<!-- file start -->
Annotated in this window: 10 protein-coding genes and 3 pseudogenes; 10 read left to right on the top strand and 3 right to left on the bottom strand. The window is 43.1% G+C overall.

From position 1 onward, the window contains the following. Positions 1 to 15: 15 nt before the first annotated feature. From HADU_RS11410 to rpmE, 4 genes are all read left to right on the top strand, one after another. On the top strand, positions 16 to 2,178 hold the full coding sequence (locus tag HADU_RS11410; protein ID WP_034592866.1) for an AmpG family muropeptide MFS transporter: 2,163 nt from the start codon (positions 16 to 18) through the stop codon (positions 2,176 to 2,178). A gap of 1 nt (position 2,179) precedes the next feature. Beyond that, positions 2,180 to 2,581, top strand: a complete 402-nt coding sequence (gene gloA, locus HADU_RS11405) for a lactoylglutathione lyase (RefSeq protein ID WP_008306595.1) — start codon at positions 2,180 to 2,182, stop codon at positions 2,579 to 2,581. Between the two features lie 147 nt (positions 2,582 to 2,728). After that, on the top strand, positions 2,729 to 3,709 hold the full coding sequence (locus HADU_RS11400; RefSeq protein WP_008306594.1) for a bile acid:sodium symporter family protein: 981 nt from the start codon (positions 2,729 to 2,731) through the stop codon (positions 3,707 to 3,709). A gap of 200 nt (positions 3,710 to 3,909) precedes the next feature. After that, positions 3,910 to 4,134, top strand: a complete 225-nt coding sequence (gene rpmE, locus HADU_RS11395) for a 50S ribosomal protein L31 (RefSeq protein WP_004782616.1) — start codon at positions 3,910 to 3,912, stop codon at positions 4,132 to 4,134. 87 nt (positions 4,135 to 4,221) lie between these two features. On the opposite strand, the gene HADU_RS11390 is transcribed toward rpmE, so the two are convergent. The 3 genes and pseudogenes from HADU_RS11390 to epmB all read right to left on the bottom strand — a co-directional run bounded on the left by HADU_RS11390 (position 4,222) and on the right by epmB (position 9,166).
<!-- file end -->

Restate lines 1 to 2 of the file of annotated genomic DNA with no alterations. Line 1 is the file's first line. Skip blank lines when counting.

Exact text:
Annotated in this window: 10 protein-coding genes and 3 pseudogenes; 10 read left to right on the top strand and 3 right to left on the bottom strand. The window is 43.1% G+C overall.

From position 1 onward, the window contains the following. Positions 1 to 15: 15 nt before the first annotated feature. From HADU_RS11410 to rpmE, 4 genes are all read left to right on the top strand, one after another. On the top strand, positions 16 to 2,178 hold the full coding sequence (locus tag HADU_RS11410; protein ID WP_034592866.1) for an AmpG family muropeptide MFS transporter: 2,163 nt from the start codon (positions 16 to 18) through the stop codon (positions 2,176 to 2,178). A gap of 1 nt (position 2,179) precedes the next feature. Beyond that, positions 2,180 to 2,581, top strand: a complete 402-nt coding sequence (gene gloA, locus HADU_RS11405) for a lactoylglutathione lyase (RefSeq protein ID WP_008306595.1) — start codon at positions 2,180 to 2,182, stop codon at positions 2,579 to 2,581. Between the two features lie 147 nt (positions 2,582 to 2,728). After that, on the top strand, positions 2,729 to 3,709 hold the full coding sequence (locus HADU_RS11400; RefSeq protein WP_008306594.1) for a bile acid:sodium symporter family protein: 981 nt from the start codon (positions 2,729 to 2,731) through the stop codon (positions 3,707 to 3,709). A gap of 200 nt (positions 3,710 to 3,909) precedes the next feature. After that, positions 3,910 to 4,134, top strand: a complete 225-nt coding sequence (gene rpmE, locus HADU_RS11395) for a 50S ribosomal protein L31 (RefSeq protein WP_004782616.1) — start codon at positions 3,910 to 3,912, stop codon at positions 4,132 to 4,134. 87 nt (positions 4,135 to 4,221) lie between these two features. On the opposite strand, the gene HADU_RS11390 is transcribed toward rpmE, so the two are convergent. The 3 genes and pseudogenes from HADU_RS11390 to epmB all read right to left on the bottom strand — a co-directional run bounded on the left by HADU_RS11390 (position 4,222) and on the right by epmB (position 9,166).